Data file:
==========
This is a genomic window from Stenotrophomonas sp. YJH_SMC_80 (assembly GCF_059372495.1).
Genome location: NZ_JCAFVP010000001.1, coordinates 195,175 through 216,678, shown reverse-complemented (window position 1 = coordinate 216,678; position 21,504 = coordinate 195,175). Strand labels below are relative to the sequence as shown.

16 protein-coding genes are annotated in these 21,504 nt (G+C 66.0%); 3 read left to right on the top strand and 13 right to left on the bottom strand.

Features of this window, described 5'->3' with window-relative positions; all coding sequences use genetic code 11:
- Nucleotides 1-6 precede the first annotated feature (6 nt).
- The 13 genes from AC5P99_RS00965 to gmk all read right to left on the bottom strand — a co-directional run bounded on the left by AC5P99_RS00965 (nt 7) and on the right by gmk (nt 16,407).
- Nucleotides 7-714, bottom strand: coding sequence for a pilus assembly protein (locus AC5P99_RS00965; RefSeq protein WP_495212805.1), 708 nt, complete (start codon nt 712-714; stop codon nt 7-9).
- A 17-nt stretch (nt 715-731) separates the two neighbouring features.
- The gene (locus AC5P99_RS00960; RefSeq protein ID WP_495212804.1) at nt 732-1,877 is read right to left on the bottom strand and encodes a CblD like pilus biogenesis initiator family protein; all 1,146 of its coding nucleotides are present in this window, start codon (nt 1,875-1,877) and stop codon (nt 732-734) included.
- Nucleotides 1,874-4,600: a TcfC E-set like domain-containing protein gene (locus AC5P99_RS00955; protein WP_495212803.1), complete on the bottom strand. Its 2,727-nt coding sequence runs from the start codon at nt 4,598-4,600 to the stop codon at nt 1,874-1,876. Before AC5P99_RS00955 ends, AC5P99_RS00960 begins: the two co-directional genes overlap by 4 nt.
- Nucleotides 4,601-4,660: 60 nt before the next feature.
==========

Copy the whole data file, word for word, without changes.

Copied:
This is a genomic window from Stenotrophomonas sp. YJH_SMC_80 (assembly GCF_059372495.1).
Genome location: NZ_JCAFVP010000001.1, coordinates 195,175 through 216,678, shown reverse-complemented (window position 1 = coordinate 216,678; position 21,504 = coordinate 195,175). Strand labels below are relative to the sequence as shown.

16 protein-coding genes are annotated in these 21,504 nt (G+C 66.0%); 3 read left to right on the top strand and 13 right to left on the bottom strand.

Features of this window, described 5'->3' with window-relative positions; all coding sequences use genetic code 11:
- Nucleotides 1-6 precede the first annotated feature (6 nt).
- The 13 genes from AC5P99_RS00965 to gmk all read right to left on the bottom strand — a co-directional run bounded on the left by AC5P99_RS00965 (nt 7) and on the right by gmk (nt 16,407).
- Nucleotides 7-714, bottom strand: coding sequence for a pilus assembly protein (locus AC5P99_RS00965; RefSeq protein WP_495212805.1), 708 nt, complete (start codon nt 712-714; stop codon nt 7-9).
- A 17-nt stretch (nt 715-731) separates the two neighbouring features.
- The gene (locus AC5P99_RS00960; RefSeq protein ID WP_495212804.1) at nt 732-1,877 is read right to left on the bottom strand and encodes a CblD like pilus biogenesis initiator family protein; all 1,146 of its coding nucleotides are present in this window, start codon (nt 1,875-1,877) and stop codon (nt 732-734) included.
- Nucleotides 1,874-4,600: a TcfC E-set like domain-containing protein gene (locus AC5P99_RS00955; protein WP_495212803.1), complete on the bottom strand. Its 2,727-nt coding sequence runs from the start codon at nt 4,598-4,600 to the stop codon at nt 1,874-1,876. Before AC5P99_RS00955 ends, AC5P99_RS00960 begins: the two co-directional genes overlap by 4 nt.
- Nucleotides 4,601-4,660: 60 nt before the next feature.